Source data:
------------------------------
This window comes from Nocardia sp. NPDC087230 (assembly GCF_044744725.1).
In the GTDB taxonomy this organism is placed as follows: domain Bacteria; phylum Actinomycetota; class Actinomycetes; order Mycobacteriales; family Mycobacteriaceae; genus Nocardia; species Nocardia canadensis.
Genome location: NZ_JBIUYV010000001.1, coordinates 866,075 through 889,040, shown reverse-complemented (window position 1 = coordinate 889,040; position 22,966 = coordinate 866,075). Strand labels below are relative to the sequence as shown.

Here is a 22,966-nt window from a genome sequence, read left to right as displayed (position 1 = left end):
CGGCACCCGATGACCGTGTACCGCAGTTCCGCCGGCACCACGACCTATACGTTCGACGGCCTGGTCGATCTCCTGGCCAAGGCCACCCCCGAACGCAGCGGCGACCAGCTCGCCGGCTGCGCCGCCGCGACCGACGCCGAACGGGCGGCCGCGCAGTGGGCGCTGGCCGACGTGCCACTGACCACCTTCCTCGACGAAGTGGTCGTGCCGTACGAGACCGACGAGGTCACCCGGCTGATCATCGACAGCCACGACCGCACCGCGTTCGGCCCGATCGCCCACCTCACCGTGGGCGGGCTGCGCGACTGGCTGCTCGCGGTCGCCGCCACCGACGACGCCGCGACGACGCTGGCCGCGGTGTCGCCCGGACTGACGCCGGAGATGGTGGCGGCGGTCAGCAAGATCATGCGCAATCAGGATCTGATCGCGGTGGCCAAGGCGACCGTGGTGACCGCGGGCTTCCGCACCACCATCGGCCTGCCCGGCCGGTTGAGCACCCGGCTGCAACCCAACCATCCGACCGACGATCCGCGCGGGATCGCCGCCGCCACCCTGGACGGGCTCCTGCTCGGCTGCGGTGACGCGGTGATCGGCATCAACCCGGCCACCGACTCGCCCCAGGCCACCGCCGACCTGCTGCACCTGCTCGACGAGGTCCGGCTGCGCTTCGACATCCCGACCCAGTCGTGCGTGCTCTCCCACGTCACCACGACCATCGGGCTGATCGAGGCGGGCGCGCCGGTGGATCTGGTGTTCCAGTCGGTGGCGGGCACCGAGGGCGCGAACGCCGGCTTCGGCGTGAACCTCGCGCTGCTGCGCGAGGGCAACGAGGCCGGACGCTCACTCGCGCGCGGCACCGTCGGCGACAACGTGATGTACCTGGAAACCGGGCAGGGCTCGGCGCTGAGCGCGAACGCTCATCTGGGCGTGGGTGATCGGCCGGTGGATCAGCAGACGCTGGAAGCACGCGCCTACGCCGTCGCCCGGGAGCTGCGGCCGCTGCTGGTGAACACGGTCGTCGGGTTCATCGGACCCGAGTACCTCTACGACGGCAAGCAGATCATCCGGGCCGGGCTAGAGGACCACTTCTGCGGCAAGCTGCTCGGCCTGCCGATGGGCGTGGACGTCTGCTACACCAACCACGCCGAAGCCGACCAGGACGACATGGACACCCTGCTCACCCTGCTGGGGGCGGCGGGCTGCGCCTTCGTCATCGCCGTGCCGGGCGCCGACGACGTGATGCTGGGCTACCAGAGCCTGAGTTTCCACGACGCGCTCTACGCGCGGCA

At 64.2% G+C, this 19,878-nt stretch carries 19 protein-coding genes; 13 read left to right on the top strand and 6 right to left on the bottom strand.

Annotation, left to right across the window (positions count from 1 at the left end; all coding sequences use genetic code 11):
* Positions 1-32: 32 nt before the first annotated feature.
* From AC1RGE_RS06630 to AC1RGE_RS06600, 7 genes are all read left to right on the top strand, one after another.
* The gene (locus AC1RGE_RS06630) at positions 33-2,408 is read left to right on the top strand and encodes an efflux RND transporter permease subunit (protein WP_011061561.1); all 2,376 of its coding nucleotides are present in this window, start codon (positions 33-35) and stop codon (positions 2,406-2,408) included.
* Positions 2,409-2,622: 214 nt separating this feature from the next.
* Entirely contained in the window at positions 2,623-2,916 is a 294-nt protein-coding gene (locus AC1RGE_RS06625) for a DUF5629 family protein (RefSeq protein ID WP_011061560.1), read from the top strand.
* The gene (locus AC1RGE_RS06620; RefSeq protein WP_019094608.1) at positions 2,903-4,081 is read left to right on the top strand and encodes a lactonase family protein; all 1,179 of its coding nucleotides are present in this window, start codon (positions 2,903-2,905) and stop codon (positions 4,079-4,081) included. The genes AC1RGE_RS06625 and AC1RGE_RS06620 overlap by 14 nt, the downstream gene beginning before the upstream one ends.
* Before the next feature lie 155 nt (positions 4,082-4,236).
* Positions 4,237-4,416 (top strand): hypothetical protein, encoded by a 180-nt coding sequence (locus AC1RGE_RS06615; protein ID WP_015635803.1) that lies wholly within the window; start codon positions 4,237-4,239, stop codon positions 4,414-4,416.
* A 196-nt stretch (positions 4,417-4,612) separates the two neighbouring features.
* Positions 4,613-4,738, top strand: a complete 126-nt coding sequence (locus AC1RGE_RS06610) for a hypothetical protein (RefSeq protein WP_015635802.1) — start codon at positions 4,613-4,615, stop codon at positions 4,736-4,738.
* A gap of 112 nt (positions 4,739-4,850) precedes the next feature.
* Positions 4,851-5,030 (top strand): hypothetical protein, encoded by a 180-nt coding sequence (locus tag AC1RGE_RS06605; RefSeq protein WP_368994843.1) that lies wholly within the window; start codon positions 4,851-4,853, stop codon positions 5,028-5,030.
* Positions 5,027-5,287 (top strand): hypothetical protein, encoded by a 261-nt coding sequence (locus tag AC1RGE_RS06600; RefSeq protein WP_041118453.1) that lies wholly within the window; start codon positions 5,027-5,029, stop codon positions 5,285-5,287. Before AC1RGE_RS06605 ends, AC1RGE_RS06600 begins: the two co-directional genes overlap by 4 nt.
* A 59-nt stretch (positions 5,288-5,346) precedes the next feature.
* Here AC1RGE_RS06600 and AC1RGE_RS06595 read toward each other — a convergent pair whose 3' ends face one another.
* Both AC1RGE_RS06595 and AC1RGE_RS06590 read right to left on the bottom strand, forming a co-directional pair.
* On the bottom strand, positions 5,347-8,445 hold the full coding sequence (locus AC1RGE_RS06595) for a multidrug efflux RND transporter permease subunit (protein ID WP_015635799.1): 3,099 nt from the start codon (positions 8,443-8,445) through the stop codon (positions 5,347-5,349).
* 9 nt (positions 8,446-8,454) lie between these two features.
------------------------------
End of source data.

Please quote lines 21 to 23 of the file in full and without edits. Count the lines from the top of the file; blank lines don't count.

* A 59-nt stretch (positions 5,288-5,346) precedes the next feature.
* Here AC1RGE_RS06600 and AC1RGE_RS06595 read toward each other — a convergent pair whose 3' ends face one another.
* Both AC1RGE_RS06595 and AC1RGE_RS06590 read right to left on the bottom strand, forming a co-directional pair.